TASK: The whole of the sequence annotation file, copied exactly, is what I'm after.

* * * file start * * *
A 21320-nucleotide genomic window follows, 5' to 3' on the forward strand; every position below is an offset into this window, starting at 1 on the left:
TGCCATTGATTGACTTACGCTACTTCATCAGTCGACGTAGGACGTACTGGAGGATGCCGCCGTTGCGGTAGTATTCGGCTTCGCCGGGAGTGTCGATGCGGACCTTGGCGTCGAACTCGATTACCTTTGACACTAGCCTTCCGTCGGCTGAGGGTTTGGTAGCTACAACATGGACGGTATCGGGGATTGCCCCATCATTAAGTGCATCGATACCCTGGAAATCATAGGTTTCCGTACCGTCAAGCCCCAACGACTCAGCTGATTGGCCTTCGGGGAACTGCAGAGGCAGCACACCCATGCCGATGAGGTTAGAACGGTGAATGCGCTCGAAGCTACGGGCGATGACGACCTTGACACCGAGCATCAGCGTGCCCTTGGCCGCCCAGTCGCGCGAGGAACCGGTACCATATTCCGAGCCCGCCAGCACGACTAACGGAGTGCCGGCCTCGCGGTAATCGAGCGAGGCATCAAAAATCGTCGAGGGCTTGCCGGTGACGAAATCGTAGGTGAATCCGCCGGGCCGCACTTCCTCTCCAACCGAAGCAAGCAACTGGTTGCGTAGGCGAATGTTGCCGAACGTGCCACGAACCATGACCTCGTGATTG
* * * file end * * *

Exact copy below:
A 21320-nucleotide genomic window follows, 5' to 3' on the forward strand; every position below is an offset into this window, starting at 1 on the left:
TGCCATTGATTGACTTACGCTACTTCATCAGTCGACGTAGGACGTACTGGAGGATGCCGCCGTTGCGGTAGTATTCGGCTTCGCCGGGAGTGTCGATGCGGACCTTGGCGTCGAACTCGATTACCTTTGACACTAGCCTTCCGTCGGCTGAGGGTTTGGTAGCTACAACATGGACGGTATCGGGGATTGCCCCATCATTAAGTGCATCGATACCCTGGAAATCATAGGTTTCCGTACCGTCAAGCCCCAACGACTCAGCTGATTGGCCTTCGGGGAACTGCAGAGGCAGCACACCCATGCCGATGAGGTTAGAACGGTGAATGCGCTCGAAGCTACGGGCGATGACGACCTTGACACCGAGCATCAGCGTGCCCTTGGCCGCCCAGTCGCGCGAGGAACCGGTACCATATTCCGAGCCCGCCAGCACGACTAACGGAGTGCCGGCCTCGCGGTAATCGAGCGAGGCATCAAAAATCGTCGAGGGCTTGCCGGTGACGAAATCGTAGGTGAATCCGCCGGGCCGCACTTCCTCTCCAACCGAAGCAAGCAACTGGTTGCGTAGGCGAATGTTGCCGAACGTGCCACGAACCATGACCTCGTGATTG